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4 things you should know about the Statement of Changes to the Immigration Rules, published 11 October 2018

On 11 October 2018, the Home Office published a Statement of Changes to the Immigration Rules.  In this post, we will consider the main elements of the changes.

Implementation of the next phase of the roll-out of the EU Settlement Scheme for resident EU citizens and their family members to obtain UK immigration status

Appendix EU to the Immigration Rules came into force on 28 August 2018 and provided a basis for resident EU citizens and their family members (and the family members of certain British citizens) to apply for UK immigration status, post-Brexit. Essentially, the scheme was piloted in the North West of England and involved the voluntary participation of various NHS health care professionals, three universities and enrolled students of those universities.

As this pilot scheme has been deemed functional and successful, the Home Office has announced the rolling out of a second phase.

The Statement of Changes to the Immigration Rules announced various features of the second phase such as scaling up the testing, including, on a voluntary basis and with the agreement of the Devolved Administrations, staff in the higher education, health and social care sectors across the UK. This could mean that individuals in Northern Ireland, Scotland and Wales could be asked to take part in the second phase. Some vulnerable individuals, with the relevant support from local authorities and community groups, may be asked to take part in order to test the operation of the scheme for those with support needs.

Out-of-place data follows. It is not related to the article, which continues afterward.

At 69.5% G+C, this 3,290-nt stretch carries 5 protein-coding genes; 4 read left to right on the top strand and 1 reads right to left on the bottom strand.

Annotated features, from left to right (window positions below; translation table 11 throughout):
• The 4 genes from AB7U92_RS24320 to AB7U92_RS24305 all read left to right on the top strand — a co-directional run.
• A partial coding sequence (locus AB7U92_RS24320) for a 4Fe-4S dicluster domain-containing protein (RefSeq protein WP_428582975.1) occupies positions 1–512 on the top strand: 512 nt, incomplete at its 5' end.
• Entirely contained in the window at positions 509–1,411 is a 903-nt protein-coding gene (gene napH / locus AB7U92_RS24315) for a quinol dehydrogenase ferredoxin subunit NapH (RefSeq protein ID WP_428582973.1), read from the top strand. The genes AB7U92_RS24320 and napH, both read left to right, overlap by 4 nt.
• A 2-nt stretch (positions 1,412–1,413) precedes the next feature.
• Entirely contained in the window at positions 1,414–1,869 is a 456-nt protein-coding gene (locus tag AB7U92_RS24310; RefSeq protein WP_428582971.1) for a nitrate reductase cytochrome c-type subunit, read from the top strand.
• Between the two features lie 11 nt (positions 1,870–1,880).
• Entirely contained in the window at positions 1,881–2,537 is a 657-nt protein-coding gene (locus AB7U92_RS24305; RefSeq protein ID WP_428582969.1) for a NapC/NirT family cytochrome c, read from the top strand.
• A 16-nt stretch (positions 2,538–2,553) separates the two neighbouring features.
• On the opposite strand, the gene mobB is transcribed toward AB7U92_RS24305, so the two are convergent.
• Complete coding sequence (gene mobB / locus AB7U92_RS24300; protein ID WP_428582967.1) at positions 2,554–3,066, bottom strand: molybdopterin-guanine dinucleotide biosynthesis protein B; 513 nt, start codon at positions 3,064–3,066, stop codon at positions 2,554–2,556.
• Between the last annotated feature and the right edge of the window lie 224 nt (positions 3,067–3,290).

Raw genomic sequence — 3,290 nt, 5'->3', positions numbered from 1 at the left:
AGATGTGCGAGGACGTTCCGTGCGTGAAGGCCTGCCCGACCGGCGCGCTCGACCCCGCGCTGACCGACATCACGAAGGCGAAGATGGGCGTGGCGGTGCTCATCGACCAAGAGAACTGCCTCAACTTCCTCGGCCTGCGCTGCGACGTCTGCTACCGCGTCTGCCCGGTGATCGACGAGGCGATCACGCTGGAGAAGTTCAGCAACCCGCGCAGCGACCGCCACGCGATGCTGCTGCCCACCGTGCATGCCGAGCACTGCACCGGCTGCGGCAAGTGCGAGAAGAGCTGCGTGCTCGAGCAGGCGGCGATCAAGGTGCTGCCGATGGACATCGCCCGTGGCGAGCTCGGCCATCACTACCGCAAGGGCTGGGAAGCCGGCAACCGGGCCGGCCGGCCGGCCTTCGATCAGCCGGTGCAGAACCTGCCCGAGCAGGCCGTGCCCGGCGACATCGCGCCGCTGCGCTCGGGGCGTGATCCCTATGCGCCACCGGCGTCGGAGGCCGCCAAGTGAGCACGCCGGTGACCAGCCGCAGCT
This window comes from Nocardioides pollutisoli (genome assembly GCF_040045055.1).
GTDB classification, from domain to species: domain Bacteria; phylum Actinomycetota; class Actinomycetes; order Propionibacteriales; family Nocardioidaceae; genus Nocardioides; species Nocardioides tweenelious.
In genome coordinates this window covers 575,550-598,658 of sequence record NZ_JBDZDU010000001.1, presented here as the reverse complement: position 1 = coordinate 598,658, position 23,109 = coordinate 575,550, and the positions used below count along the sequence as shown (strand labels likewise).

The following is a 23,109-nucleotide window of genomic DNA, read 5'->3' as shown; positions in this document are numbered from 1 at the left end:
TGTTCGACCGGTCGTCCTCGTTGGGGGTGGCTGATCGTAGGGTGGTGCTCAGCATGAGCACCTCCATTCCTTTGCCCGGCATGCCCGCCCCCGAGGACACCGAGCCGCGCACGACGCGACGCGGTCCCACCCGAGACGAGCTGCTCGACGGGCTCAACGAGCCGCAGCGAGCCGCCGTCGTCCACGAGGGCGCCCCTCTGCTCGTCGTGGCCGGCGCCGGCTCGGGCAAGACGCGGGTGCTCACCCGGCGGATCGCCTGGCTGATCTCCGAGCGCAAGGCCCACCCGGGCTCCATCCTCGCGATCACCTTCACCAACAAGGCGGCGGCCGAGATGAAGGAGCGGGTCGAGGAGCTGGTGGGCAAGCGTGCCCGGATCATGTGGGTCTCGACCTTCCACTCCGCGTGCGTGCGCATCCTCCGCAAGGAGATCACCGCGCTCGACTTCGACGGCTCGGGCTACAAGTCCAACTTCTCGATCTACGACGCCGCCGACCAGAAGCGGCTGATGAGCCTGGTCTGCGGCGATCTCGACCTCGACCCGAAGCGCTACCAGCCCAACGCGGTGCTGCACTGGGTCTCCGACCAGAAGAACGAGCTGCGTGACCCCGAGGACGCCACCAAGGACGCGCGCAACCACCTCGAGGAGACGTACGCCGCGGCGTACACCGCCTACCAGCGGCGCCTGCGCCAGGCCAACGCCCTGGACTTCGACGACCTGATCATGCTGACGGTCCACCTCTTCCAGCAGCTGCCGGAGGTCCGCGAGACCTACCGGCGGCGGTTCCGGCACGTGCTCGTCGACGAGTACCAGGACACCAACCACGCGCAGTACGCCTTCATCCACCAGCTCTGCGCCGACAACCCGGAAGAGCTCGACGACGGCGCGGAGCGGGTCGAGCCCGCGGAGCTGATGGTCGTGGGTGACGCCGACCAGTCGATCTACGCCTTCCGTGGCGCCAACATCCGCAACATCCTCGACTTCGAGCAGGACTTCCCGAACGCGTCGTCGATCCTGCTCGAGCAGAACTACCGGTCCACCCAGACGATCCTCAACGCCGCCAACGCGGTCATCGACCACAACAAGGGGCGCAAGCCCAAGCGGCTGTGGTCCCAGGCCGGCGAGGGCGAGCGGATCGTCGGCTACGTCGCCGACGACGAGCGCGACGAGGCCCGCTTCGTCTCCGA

Other features of the second phase of the pilot scheme include:

  • Aligning the basis on which the family members of certain British citizens will be eligible to apply for status under the scheme with that of family members of resident EU citizens. This includes the family members of British citizens who have returned to the UK having exercised their free movement rights in the EU